Transforming Crippling Company Politics
The UK chief executive officer (CEO) of a large insurance firm faced declining gross written premiums (revenue) in her commercial division. In workshops, her senior managers determined that their work came alive when they appeared on emergency sites to distribute checks. She challenged them, ”Let’s treat customers that way all the time and sell more.” When they wrote vague proposals to care for customers in sales, she hired consultants. Then she missed her profit numbers; the Group CEO fired her.
The consultants continued on and executed her vision. She failed to exercise political power, but did she fail in any of the basics Jeffrey Pfeffer lists in his classic work on power? Did she fail to have a compelling vision? to achieve buy-in? to detail the threat? to have a good power map of the organization? to cultivate relationships with allies and the Group CEO?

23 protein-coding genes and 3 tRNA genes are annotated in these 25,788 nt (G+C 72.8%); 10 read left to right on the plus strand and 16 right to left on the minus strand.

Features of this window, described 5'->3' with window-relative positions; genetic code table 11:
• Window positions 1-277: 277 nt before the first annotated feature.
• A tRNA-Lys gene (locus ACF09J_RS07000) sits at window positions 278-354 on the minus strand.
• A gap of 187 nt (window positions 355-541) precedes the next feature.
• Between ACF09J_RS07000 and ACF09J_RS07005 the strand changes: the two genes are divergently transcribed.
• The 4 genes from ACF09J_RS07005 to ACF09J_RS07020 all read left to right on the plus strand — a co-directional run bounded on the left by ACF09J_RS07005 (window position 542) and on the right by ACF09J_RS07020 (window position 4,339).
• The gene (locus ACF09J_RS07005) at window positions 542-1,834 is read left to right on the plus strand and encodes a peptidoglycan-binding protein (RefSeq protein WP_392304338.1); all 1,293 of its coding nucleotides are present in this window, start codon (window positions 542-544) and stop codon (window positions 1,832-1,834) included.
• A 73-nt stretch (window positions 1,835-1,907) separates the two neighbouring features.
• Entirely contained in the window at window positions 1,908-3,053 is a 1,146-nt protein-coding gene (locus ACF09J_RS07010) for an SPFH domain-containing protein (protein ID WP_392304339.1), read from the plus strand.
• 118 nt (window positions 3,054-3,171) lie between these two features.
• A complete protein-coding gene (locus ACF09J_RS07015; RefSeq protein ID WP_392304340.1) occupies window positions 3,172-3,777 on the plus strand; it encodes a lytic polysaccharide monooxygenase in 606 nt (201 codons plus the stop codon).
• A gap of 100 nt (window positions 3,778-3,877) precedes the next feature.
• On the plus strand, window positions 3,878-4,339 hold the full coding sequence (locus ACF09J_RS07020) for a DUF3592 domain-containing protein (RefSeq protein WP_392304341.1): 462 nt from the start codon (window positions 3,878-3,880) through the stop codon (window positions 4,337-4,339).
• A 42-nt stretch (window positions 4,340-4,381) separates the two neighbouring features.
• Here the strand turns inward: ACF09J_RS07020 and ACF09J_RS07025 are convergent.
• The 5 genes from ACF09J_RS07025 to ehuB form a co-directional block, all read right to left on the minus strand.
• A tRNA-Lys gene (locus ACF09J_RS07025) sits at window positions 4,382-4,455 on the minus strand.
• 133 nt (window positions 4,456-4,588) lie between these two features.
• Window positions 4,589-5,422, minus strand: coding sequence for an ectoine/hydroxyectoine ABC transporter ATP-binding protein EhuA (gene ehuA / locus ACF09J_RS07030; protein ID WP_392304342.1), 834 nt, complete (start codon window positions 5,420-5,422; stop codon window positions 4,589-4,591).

She executed the basics of power well. But she worked in a fearful organization where managers instinctively shunned the limelight by pointing to others’ weaknesses. Her managers would casually let slip that her plans might not save profitability. Those casual slips silently became the Group CEO’s defining issue.
Read the full ‘Transforming Crippling Company Politics‘ article by Charles Spinosa, Christopher Davis, Billy Glennon.